Late in the Autumn of the same year, 1878, and also at or near the stage-crossing of Old Woman’s Fork, Boone and one companion fought eight bandits led by a man named Frank Towle, on whose head was a large reward. This was earned by Boone at a hold-up of a Union Pacific Express Train near Green River.
This band was, in a way, more lucky, for five of the eight escaped; but of the three otherwise engaged one furnished a head which Boone toted in a gunny sack to Cheyenne and exchanged for five thousand dollars, if my memory rightly serves.
This incident was practically the last of the serious hold-ups on the Cheyenne Road. A few pikers followed and “stood up” a coach occasionally, but the strong organized bands were extinct.
Throughout 1879, Boone’s activities were transferred to the Sidney-Deadwood Road, where for several months before Boone’s coming, Curley Grimes and Lame Johnny had held sway. Lame Johnny was shortly thereafter captured, and hanged on the lone tree that gave the Big Cottonwood Creek its name. A few months later, Curley was captured by Boone and another, but was never jailed or tried. However, when nearing Deadwood, he tried to escape from Boone, and failed.
With the Sioux pushed back within the lines of their new reservation in South Dakota and semi-pacified, and with the Sidney Road swept clean of road-agents, life in Boone’s old haunts became for him too tame. Thus it happened that, while trapping was then no better within than without the Sioux reservation, the Winter of 1879-80 found Boone and four mates camped on the Cheyenne River below the mouth of Elk Creek, well within the reserve, trapping the main stream and its tributaries. For a month they were undisturbed, and a goodly store of fur was fast accumulating. Then one fine morning, while breakfast was cooking, out from the cover of an adjacent hill and down upon them charged a Sioux war party, 150 strong.
Boone’s four mates barely had time to take cover below the hard-by river bank — under Boone’s orders — before fire opened. Down straight upon them the Sioux charged in solid mass, heels kicking and quirts pounding their split-eared ponies, until, having come within a hundred yards, the mass broke into single file and raced past the camp, each warrior lying along the off side of his pony and firing beneath its neck–the usual but utterly stupid and suicidal Sioux tactics, for accurate fire under such conditions is of course impossible.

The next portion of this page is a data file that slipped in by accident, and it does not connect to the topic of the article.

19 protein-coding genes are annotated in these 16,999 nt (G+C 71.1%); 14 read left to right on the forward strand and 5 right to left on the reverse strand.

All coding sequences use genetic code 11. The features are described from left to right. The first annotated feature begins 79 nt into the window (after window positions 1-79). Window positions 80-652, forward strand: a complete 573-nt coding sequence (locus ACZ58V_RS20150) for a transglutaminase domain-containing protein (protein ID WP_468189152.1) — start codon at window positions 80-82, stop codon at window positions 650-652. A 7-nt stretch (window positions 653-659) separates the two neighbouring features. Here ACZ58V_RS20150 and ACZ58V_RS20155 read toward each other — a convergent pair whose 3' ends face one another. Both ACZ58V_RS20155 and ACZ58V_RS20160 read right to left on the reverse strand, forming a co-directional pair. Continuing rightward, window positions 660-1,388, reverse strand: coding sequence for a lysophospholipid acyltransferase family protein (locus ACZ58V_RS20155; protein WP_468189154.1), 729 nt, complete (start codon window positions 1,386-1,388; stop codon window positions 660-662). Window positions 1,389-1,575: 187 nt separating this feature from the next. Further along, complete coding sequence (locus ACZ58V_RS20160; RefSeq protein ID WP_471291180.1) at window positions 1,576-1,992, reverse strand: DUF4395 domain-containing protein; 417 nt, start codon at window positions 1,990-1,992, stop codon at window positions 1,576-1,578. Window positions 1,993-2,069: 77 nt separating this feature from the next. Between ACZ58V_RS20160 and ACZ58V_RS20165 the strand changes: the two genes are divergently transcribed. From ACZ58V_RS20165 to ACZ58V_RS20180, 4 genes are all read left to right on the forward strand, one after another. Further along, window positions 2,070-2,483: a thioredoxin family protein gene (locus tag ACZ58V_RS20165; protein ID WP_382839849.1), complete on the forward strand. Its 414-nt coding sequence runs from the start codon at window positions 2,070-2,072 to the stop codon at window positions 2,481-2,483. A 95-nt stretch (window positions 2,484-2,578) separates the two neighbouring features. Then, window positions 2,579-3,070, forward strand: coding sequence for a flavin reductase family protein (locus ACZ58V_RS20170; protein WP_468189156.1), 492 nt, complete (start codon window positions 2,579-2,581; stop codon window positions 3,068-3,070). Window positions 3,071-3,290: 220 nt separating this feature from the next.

Meantime, Boone stood quietly by the camp-fire, entirely in the open, coolly potting the enemy as regularly and surely as a master wing-shot thinning a flight of ducks. Three times they so charged and Boone so received them, pouring into them a steady, deadly fire out of his Winchester and two pistols.
And when, after the third charge, the war party drew off for good, forty-odd ponies and twenty-odd warriors lay upon the plain, stark evidence of Boone’s wonderful nerve and marksmanship. Shortly after the fight one of his mates told me that while he and three others were doing their best, there was no doubt that nearly all the dead fell before Boone’s fire.
A type diametrically opposite to that of the debonair Boone May was Captain Jim Smith, one of the best peace officers the frontier ever knew. Of Captain Smith’s early history nothing was known, except that he had served with great credit as a captain of artillery in the Union Army. He first appeared on the United Pacific during construction days in the late sixties. Serving in various capacities as railroad detective, marshal, stock inspector, and the like, for eighteen years Captain Smith wrote more red history with his pistol (barring May’s work on the Sioux) than any two men of his time.